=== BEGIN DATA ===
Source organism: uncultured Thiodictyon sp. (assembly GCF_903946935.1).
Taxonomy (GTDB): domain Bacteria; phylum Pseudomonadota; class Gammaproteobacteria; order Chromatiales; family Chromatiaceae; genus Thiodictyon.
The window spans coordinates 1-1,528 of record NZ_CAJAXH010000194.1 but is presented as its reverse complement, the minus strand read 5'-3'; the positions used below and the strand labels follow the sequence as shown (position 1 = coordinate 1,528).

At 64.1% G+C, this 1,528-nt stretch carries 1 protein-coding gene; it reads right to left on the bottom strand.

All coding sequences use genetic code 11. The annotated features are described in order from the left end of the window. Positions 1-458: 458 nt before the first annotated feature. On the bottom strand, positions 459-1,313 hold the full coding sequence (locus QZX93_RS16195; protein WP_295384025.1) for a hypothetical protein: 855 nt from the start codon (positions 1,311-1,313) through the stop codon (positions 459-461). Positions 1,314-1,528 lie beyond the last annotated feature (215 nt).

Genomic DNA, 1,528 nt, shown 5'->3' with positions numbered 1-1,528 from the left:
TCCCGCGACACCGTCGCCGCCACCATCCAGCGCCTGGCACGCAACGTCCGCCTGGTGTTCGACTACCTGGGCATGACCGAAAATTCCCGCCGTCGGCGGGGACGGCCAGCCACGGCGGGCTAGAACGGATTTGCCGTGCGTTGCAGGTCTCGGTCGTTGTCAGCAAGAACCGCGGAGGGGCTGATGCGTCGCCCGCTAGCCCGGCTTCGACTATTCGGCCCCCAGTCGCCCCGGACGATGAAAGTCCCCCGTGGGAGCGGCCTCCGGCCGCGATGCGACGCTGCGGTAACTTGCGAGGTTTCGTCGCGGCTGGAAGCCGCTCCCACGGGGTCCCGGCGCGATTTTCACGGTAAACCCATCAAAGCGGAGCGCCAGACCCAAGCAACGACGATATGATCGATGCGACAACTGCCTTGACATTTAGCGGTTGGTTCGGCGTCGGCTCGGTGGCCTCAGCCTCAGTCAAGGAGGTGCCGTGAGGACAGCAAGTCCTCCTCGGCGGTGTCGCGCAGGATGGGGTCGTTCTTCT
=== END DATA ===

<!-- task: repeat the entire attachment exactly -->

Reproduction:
Source organism: uncultured Thiodictyon sp. (assembly GCF_903946935.1).
Taxonomy (GTDB): domain Bacteria; phylum Pseudomonadota; class Gammaproteobacteria; order Chromatiales; family Chromatiaceae; genus Thiodictyon.
The window spans coordinates 1-1,528 of record NZ_CAJAXH010000194.1 but is presented as its reverse complement, the minus strand read 5'-3'; the positions used below and the strand labels follow the sequence as shown (position 1 = coordinate 1,528).

At 64.1% G+C, this 1,528-nt stretch carries 1 protein-coding gene; it reads right to left on the bottom strand.

All coding sequences use genetic code 11. The annotated features are described in order from the left end of the window. Positions 1-458: 458 nt before the first annotated feature. On the bottom strand, positions 459-1,313 hold the full coding sequence (locus QZX93_RS16195; protein WP_295384025.1) for a hypothetical protein: 855 nt from the start codon (positions 1,311-1,313) through the stop codon (positions 459-461). Positions 1,314-1,528 lie beyond the last annotated feature (215 nt).

Genomic DNA, 1,528 nt, shown 5'->3' with positions numbered 1-1,528 from the left:
TCCCGCGACACCGTCGCCGCCACCATCCAGCGCCTGGCACGCAACGTCCGCCTGGTGTTCGACTACCTGGGCATGACCGAAAATTCCCGCCGTCGGCGGGGACGGCCAGCCACGGCGGGCTAGAACGGATTTGCCGTGCGTTGCAGGTCTCGGTCGTTGTCAGCAAGAACCGCGGAGGGGCTGATGCGTCGCCCGCTAGCCCGGCTTCGACTATTCGGCCCCCAGTCGCCCCGGACGATGAAAGTCCCCCGTGGGAGCGGCCTCCGGCCGCGATGCGACGCTGCGGTAACTTGCGAGGTTTCGTCGCGGCTGGAAGCCGCTCCCACGGGGTCCCGGCGCGATTTTCACGGTAAACCCATCAAAGCGGAGCGCCAGACCCAAGCAACGACGATATGATCGATGCGACAACTGCCTTGACATTTAGCGGTTGGTTCGGCGTCGGCTCGGTGGCCTCAGCCTCAGTCAAGGAGGTGCCGTGAGGACAGCAAGTCCTCCTCGGCGGTGTCGCGCAGGATGGGGTCGTTCTTCT